Much like the smartphone and personal computer that came before it, there is much talk about the impact that artificial intelligence-powered chatbots like ChatGPT will have on students, teachers and traditional classroom learning.
ChatGPT by OpenAI launched in November 2022 and uses data from OpenAI’s language model, GPT-3, to function. It is part of a new wave of AI that can generate highly cohesive, human-like responses to questions or prompts posed to it.
For example, a teacher could ask ChatGPT to produce a lesson plan for a specific year level or grade, and the platform has the capacity to respond with a range of activities, as well as any materials you may need. Students can ask ChatGPT to write an essay on a particular topic or provide written responses to homework prompts. The platform can produce remarkably clear, well-organised, long-form answers to complex questions or topics.
A key concern amongst those working in education is the potential for it to be used for writing assignments or for plagiarism. Since its launch in November, ChatGPT has been banned in Western Australia, New South Wales, Queensland and Tasmanian public schools.
Dr Catherine McClellan is Deputy CEO of Research and Assessment at the Australian Council for Educational Research (ACER). She says that while initially there is some fear or anxiety about the way ChatGPT will impact education, we are currently in a transition period that will pass.
‘I do think that transition period always happens and it’s always a little shaky. And it's scary because we don't already know. It goes outside our established boundaries. That's always anxiety-provoking – the fear of the unknown. What is this going to do?’ she tells Teacher.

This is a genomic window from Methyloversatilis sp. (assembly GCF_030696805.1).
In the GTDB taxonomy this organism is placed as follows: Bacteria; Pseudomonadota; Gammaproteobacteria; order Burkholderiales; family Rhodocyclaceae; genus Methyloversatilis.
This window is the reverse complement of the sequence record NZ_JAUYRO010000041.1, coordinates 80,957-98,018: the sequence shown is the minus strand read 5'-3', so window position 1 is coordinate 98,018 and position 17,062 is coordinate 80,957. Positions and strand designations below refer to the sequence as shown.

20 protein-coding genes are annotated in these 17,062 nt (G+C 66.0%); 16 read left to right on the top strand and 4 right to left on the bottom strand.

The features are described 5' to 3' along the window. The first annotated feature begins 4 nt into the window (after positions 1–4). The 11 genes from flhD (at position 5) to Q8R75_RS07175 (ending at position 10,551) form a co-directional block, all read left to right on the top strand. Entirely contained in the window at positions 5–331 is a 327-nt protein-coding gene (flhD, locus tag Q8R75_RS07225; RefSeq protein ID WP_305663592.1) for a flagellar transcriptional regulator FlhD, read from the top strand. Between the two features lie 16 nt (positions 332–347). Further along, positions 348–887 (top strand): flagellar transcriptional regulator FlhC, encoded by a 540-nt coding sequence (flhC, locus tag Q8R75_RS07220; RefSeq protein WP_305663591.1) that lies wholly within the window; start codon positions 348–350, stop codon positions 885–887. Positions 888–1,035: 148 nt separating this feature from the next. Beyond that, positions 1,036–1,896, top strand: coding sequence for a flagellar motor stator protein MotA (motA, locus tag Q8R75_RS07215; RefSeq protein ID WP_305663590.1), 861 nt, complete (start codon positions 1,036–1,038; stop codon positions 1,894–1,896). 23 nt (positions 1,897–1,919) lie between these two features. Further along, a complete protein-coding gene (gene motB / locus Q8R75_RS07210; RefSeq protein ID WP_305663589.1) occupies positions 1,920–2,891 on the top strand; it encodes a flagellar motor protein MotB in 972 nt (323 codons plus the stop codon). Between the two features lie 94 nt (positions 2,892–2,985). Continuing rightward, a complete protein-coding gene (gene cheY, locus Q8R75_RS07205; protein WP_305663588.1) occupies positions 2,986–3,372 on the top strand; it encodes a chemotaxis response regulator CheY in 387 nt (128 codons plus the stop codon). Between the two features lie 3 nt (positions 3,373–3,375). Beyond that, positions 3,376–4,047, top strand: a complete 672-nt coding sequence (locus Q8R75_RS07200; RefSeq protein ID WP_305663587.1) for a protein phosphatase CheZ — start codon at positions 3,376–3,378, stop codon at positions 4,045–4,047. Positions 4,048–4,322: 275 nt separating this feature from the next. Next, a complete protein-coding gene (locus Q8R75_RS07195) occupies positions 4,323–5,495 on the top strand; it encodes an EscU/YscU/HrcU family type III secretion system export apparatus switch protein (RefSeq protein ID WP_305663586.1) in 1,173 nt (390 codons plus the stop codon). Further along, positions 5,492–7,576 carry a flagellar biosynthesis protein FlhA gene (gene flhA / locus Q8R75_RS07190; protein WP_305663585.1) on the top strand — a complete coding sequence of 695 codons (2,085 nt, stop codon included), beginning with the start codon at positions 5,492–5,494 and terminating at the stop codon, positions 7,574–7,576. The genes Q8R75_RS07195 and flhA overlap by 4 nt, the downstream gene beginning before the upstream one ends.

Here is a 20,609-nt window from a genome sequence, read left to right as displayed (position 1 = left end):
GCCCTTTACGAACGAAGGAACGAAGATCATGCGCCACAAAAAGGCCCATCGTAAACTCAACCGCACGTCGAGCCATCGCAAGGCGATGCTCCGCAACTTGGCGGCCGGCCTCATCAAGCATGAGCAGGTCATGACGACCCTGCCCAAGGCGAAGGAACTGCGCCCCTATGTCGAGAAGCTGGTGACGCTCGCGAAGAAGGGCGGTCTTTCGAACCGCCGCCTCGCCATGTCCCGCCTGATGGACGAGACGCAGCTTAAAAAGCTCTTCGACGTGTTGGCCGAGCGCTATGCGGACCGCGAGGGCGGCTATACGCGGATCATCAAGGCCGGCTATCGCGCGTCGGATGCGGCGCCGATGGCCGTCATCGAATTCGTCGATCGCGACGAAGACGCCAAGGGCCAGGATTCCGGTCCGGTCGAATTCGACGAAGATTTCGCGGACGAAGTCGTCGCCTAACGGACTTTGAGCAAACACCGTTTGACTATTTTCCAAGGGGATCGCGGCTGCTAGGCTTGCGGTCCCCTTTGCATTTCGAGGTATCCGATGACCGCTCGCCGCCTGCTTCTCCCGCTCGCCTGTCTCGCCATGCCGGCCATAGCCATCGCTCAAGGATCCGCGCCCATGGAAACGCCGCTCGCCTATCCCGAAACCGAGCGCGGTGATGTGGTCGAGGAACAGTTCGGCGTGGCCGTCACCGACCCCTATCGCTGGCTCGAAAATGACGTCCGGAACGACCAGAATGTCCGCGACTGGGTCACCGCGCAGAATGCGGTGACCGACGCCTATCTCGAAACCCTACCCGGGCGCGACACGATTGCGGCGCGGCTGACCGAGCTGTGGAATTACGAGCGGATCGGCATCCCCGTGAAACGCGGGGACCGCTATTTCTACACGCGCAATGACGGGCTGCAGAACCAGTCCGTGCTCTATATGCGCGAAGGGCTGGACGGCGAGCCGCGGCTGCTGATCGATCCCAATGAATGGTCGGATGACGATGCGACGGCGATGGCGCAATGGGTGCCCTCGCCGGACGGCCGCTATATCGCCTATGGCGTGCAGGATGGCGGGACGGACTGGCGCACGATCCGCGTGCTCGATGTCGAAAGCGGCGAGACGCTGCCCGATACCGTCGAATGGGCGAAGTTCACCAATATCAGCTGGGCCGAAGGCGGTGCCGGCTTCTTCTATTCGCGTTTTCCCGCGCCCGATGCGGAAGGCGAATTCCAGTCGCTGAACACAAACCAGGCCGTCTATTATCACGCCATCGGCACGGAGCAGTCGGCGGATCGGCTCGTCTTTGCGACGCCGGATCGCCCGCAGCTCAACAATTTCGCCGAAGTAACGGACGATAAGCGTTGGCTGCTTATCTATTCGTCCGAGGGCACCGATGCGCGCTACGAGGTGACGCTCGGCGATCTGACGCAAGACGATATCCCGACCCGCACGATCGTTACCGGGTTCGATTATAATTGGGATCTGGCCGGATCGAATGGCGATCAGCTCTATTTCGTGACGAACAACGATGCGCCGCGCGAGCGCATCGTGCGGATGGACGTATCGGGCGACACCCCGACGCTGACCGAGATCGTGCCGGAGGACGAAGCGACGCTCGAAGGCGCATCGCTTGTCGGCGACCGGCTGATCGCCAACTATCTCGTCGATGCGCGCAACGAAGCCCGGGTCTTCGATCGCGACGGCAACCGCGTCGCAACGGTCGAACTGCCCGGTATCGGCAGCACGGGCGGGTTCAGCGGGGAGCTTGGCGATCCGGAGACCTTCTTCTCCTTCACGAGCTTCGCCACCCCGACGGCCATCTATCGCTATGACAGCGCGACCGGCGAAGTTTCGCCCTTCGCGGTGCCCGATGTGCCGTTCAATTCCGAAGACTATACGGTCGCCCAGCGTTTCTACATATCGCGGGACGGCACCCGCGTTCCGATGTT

The impact of ChatGPT on assessment
A specific concern about ChatGPT is the potential impact on assessment. Dr McClellan says we shouldn’t necessarily be worried. For instance, she shares that some initial studies have asked if teachers can differentiate between a ChatGPT written piece from a piece written by an anonymous student.
‘They are interesting, because to me, sort of the wrong question … I think it might come out differently if you said: “can you detect ChatGPT from your students’ writing?” Where you know how they write, you know their style,’ she says. ‘You know these things as a teacher because you have a relationship with that student.
‘I think that might be the thing, is people are sometimes ignoring that learning is best, most effective, occurs at the most rapid rate, is the most stable, when a student feels supported, is safe and it’s okay to make mistakes. They have a relationship. You’re never going to have a relationship with ChatGPT. You’re never going to be friends with it. It’s not going know how they did at the football game last night. So, I believe that piece is always going to be human to human.’
As for the future of assessment, Dr McClellan says the arrival of ChatGPT will cause us to rethink assessment.
‘And that happens in cycles all the time. Like when things were first available on computers, first it was “take paper, make on screen” – it was just a direct translation. But you could make it adaptive, you could make it select items, you could do all these other things.’
Chat is just one function of the GPT 3 corpus, she says, adding that there will be thousands of others very quickly. In fact, an assessment-tuned version is already being built.
At the moment, these tools can be thought of as a collaborator. ‘You can work with it. It supports the work, it makes the work more efficient, it takes some of the drudgery out, but it still requires your expertise to refine and target what we're trying to do. And that's probably not going to change anytime in the immediate future. So, again, it’s a tool. We will find ways to use it. We've already started with one, undoubtedly there will be others.
‘We’re going to adapt to this. We’re going to change with it too and it will change as we change. Tools always do. They will move forward as we move forward.’
Addressing equity in education
Given its open access, does Chat GPT have the potential to help address issues of equity in the classroom? According to Dr Pasi Sahlberg, a professor of educational leadership at the Melbourne Graduate School of Education at the University of Melbourne, it’s not about simply having access to ChatGPT, but rather it’s about understanding what this technology is capable of.